“Have a Nice Day”
“Have a nice day,” Dorothy says while handing me change and a plastic bag full of items that should’ve indicated just how nice the rest of my day would be. I don’t know Dorothy, but I know her name because of the small tag pinned on her red vest. And I think she recognizes me. We see each other now and again in Walgreens. I am the customer; she’s the employee. Dorothy looks to be about fifty, with deep wrinkles from years of Arizona sun and cigarette smoke. She has that voice, someone who has spent years sitting at bars, smoking an entire pack of cigarettes.
I can imagine where she lives, off one of the major drags in Tucson—in a trailer or a small shitty apartment. What else can a Walgreens employee afford? Believe me, I feel bad for her. She’s my mother’s age but has nothing my mother has. In my mind she has off-brand margarita mix, faded lawn-chairs, and shitty desert artwork hanging on her trailer wall, while my mom has a nice house in Scottsdale with her own pool and an air conditioner that gets so cold it pricks my nipples in the middle of an August heat wave.
I turn from her and head towards the door as fast as I can. There is a current of air that circulates; outside the sunlight vibrates like a junkie on methadone. All day poor Dorothy stands in front of her wall of cigarettes while fluorescent lighting poisons her eyes. I know she’s one of those who came to Arizona with nothing but the desire to escape winter, her only success being that she actually left behind Pittsburg, Milwaukee, or Hartford. But she still has nothing. And as I take my plastic bag, all I can think of is that I can’t seem to get out of Walgreens fast enough.
Dorothy should’ve been slightly more assertive about me having a nice day. Isn’t it evident that I am going to have a nice day, Dorothy? My plastic bag contains a twelve pack of lubricated condoms, a Snapple iced tea, Camel lights, and a bag of T.G.I. Friday’s Bacon and Cheddar Potato Skins. Is there any question I am going to have a good day? I think not, Dorothy! Can’t you find something less stock to respond with? Maybe if you tried a little harder, Dorothy, you wouldn’t have ended up working at Walgreens.
The sun will set in a little bit and this goddamn heat will break. It’s been a hundred degrees for months now. I am going home to watch the Diamondbacks. I am going to sit on my loveseat and drink my Snapple—glorious and refreshing— smoke a couple cigarettes and eat my potato skins in peace. How I love my skins! At a $1.99 a bag, they can’t be beat. They come in little football shapes that curl to form a twisted elliptical plane of salt, potassium hydrate, and artificial garlic flavor. T.G.I.F. has chemically created the flavor of bacon and cheddar. Wonderful! But first I need to get out of this Walgreens.
To sit at home and watch baseball. To veg out in my apartment and watch the game without distractions. No interruptions. And I will turn my AC all the way down to seventy degrees. No need to entertain friends. I will sit alone in the calm of dry, cool air. I will not participate in conversations about sex, drugs, or rock ’n’ roll with my friends tonight.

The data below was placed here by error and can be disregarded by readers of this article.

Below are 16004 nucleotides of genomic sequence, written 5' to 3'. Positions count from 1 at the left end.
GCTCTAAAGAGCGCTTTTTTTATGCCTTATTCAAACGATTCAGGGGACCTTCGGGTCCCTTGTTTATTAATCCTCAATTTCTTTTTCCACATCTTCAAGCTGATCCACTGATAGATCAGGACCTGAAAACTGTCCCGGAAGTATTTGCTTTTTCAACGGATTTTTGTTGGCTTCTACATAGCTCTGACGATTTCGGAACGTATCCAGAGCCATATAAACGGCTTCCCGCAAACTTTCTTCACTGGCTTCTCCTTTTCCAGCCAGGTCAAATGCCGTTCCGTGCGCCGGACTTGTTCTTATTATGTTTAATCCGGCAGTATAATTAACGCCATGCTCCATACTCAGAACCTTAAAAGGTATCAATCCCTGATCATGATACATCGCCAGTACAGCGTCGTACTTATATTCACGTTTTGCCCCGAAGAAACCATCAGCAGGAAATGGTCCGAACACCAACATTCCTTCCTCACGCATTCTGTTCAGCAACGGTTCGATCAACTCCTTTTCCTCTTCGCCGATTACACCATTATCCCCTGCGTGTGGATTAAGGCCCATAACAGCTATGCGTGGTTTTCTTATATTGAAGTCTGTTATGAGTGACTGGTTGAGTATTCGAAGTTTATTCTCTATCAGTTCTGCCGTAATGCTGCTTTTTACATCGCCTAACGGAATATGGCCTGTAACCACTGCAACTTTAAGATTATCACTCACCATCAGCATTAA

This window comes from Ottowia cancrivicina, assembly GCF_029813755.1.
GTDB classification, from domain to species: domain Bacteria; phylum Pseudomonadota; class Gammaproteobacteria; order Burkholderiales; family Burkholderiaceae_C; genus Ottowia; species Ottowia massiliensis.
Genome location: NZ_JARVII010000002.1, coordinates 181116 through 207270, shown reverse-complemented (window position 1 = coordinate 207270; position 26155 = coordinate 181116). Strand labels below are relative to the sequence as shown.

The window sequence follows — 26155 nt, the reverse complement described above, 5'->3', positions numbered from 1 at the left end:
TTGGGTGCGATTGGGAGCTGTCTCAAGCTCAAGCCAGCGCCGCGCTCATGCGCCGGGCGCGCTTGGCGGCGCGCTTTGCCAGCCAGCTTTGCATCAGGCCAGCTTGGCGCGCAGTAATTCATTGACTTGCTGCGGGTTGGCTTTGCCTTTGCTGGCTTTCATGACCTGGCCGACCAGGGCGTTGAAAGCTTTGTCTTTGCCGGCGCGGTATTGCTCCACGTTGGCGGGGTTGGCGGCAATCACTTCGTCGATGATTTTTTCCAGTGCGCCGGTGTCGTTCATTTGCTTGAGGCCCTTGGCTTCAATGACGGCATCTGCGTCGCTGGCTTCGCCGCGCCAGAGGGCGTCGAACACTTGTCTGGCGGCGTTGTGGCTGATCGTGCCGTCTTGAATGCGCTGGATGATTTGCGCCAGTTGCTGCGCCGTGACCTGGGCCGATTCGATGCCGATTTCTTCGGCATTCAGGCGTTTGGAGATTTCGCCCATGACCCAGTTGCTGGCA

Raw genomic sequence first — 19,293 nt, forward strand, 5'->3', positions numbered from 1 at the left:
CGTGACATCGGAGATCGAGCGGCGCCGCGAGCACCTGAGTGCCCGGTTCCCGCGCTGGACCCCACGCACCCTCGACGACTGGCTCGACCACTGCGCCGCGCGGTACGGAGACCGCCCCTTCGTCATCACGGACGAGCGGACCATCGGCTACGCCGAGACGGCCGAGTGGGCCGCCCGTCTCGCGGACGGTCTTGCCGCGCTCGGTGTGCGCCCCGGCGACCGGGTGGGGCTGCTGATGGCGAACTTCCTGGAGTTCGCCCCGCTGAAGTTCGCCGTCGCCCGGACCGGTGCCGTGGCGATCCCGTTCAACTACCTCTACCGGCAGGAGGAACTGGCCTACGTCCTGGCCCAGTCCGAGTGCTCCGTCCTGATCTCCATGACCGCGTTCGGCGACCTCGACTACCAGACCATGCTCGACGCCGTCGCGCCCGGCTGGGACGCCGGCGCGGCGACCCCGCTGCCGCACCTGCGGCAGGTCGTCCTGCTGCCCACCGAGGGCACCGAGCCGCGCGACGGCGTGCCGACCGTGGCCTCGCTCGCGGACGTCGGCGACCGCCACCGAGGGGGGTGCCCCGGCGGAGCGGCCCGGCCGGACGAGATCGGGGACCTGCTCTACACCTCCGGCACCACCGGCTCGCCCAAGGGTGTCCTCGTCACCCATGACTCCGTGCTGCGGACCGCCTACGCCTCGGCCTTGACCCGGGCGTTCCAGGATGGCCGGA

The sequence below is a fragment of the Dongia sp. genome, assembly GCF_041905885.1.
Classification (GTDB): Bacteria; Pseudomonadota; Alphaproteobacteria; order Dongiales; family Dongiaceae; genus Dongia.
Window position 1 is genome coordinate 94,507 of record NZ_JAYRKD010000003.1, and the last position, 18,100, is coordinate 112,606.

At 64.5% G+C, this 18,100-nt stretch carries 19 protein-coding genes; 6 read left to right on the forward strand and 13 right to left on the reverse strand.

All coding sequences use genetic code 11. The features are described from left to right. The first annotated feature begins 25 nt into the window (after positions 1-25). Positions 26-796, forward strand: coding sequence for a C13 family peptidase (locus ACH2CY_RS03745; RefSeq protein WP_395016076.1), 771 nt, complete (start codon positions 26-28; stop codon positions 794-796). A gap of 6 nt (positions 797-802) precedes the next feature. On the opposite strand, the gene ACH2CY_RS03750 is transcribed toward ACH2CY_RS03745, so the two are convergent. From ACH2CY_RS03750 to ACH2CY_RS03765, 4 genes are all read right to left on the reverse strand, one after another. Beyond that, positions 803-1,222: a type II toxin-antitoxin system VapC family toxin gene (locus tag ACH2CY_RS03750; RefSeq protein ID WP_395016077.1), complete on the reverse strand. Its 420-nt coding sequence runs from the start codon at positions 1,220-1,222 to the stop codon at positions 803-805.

But I will have to meet up with Amy when she’s done with work. It will be at Plush. She will sip on her double of gin and tonic. She will heavily exhale cigarette smoke in my face. I will drink a cold beer and think about fucking her. When we have sex my fan will blow cold air across our bodies, it scanning back and forth, as if shaking its head in disapproval. The fan will dry our bodies as we fall asleep. She will comment on my feet being cold and ask how is it possible for them to be cold in the summer? I will tell her to stop complaining. But first I need to get out of this Walgreens.
Dorothy, I will leave you behind with your sad wall of cigarettes and florescent lighting. You look like death. You’re old and I am young. I never want to see you again. I hope you die alone in your trailer. You scare me, Dorothy. I am thinking in ways I find unsettling. I blame you. But what scares me the most is that I will see you the next time I come to Walgreens because nothing ever changes in Tucson.
And as the door automatically opens to the afternoon heat, my Gap pants set off the security detector. Again. It happens every time. Dorothy looks at me and I explain to her, “It’s my pants.” She lets me go. Out front, there are two meth-soaked teens wearing black. They are deeply tanned and drinking Eegee’s Big-ee Fizzes. They sit in the shade of the drugstore’s awning with their backs against the wall. One of the guys smiles as cool air escapes onto him. I won’t give them money when they ask.
“Hey, man, got any change?” He looks up to me and squints from the sun melting what’s left of his brain. They’re monsters. Don’t ask me for money. I will never give it to you. I hate you and I don’t even know you.